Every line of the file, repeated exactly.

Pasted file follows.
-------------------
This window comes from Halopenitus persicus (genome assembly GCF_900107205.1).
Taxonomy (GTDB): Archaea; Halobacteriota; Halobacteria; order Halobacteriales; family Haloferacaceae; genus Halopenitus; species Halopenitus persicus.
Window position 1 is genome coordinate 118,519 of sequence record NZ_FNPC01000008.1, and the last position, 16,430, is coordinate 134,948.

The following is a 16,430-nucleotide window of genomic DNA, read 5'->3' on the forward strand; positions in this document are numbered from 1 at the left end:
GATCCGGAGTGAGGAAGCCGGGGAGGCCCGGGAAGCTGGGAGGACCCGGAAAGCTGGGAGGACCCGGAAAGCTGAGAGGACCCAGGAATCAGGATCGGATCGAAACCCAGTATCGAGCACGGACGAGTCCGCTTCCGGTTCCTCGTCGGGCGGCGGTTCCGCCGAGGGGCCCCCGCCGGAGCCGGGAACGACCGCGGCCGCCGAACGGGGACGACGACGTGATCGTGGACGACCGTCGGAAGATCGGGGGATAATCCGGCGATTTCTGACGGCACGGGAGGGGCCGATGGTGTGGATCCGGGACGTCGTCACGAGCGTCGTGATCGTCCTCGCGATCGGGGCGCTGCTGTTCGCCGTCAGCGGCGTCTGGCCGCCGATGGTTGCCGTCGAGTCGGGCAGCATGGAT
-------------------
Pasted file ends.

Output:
This window comes from Halopenitus persicus (genome assembly GCF_900107205.1).
Taxonomy (GTDB): Archaea; Halobacteriota; Halobacteria; order Halobacteriales; family Haloferacaceae; genus Halopenitus; species Halopenitus persicus.
Window position 1 is genome coordinate 118,519 of sequence record NZ_FNPC01000008.1, and the last position, 16,430, is coordinate 134,948.

The following is a 16,430-nucleotide window of genomic DNA, read 5'->3' on the forward strand; positions in this document are numbered from 1 at the left end:
GATCCGGAGTGAGGAAGCCGGGGAGGCCCGGGAAGCTGGGAGGACCCGGAAAGCTGGGAGGACCCGGAAAGCTGAGAGGACCCAGGAATCAGGATCGGATCGAAACCCAGTATCGAGCACGGACGAGTCCGCTTCCGGTTCCTCGTCGGGCGGCGGTTCCGCCGAGGGGCCCCCGCCGGAGCCGGGAACGACCGCGGCCGCCGAACGGGGACGACGACGTGATCGTGGACGACCGTCGGAAGATCGGGGGATAATCCGGCGATTTCTGACGGCACGGGAGGGGCCGATGGTGTGGATCCGGGACGTCGTCACGAGCGTCGTGATCGTCCTCGCGATCGGGGCGCTGCTGTTCGCCGTCAGCGGCGTCTGGCCGCCGATGGTTGCCGTCGAGTCGGGCAGCATGGAT